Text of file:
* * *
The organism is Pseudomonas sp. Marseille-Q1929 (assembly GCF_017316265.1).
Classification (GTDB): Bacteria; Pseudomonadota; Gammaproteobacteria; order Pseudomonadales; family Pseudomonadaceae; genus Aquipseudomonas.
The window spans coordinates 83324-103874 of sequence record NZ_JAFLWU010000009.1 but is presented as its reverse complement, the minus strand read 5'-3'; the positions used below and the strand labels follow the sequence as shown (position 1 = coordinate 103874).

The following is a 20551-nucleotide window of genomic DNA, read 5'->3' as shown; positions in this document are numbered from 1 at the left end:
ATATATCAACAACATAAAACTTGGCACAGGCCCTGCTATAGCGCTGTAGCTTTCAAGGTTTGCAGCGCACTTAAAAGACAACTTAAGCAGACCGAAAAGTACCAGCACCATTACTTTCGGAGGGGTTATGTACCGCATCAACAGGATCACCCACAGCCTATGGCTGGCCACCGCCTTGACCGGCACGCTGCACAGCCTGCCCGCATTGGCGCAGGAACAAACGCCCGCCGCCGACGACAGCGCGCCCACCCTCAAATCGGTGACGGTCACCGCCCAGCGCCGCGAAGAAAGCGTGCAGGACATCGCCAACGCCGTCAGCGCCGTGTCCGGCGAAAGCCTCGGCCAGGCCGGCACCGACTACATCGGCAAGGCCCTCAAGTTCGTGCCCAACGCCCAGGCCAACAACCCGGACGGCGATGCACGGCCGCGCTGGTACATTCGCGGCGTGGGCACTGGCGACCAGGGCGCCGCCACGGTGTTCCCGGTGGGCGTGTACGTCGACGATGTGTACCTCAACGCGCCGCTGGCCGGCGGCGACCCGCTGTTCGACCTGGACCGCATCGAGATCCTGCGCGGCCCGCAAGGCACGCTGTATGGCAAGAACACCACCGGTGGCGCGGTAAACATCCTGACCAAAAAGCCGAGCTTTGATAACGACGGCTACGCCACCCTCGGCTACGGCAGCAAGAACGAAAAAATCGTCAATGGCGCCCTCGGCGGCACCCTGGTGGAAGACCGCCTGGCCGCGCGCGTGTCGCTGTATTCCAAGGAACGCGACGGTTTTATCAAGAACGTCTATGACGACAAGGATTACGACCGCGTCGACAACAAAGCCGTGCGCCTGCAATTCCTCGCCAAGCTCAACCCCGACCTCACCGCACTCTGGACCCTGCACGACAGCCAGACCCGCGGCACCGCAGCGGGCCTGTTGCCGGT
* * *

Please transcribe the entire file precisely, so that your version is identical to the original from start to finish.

The organism is Pseudomonas sp. Marseille-Q1929 (assembly GCF_017316265.1).
Classification (GTDB): Bacteria; Pseudomonadota; Gammaproteobacteria; order Pseudomonadales; family Pseudomonadaceae; genus Aquipseudomonas.
The window spans coordinates 83324-103874 of sequence record NZ_JAFLWU010000009.1 but is presented as its reverse complement, the minus strand read 5'-3'; the positions used below and the strand labels follow the sequence as shown (position 1 = coordinate 103874).

The following is a 20551-nucleotide window of genomic DNA, read 5'->3' as shown; positions in this document are numbered from 1 at the left end:
ATATATCAACAACATAAAACTTGGCACAGGCCCTGCTATAGCGCTGTAGCTTTCAAGGTTTGCAGCGCACTTAAAAGACAACTTAAGCAGACCGAAAAGTACCAGCACCATTACTTTCGGAGGGGTTATGTACCGCATCAACAGGATCACCCACAGCCTATGGCTGGCCACCGCCTTGACCGGCACGCTGCACAGCCTGCCCGCATTGGCGCAGGAACAAACGCCCGCCGCCGACGACAGCGCGCCCACCCTCAAATCGGTGACGGTCACCGCCCAGCGCCGCGAAGAAAGCGTGCAGGACATCGCCAACGCCGTCAGCGCCGTGTCCGGCGAAAGCCTCGGCCAGGCCGGCACCGACTACATCGGCAAGGCCCTCAAGTTCGTGCCCAACGCCCAGGCCAACAACCCGGACGGCGATGCACGGCCGCGCTGGTACATTCGCGGCGTGGGCACTGGCGACCAGGGCGCCGCCACGGTGTTCCCGGTGGGCGTGTACGTCGACGATGTGTACCTCAACGCGCCGCTGGCCGGCGGCGACCCGCTGTTCGACCTGGACCGCATCGAGATCCTGCGCGGCCCGCAAGGCACGCTGTATGGCAAGAACACCACCGGTGGCGCGGTAAACATCCTGACCAAAAAGCCGAGCTTTGATAACGACGGCTACGCCACCCTCGGCTACGGCAGCAAGAACGAAAAAATCGTCAATGGCGCCCTCGGCGGCACCCTGGTGGAAGACCGCCTGGCCGCGCGCGTGTCGCTGTATTCCAAGGAACGCGACGGTTTTATCAAGAACGTCTATGACGACAAGGATTACGACCGCGTCGACAACAAAGCCGTGCGCCTGCAATTCCTCGCCAAGCTCAACCCCGACCTCACCGCACTCTGGACCCTGCACGACAGCCAGACCCGCGGCACCGCAGCGGGCCTGTTGCCGGT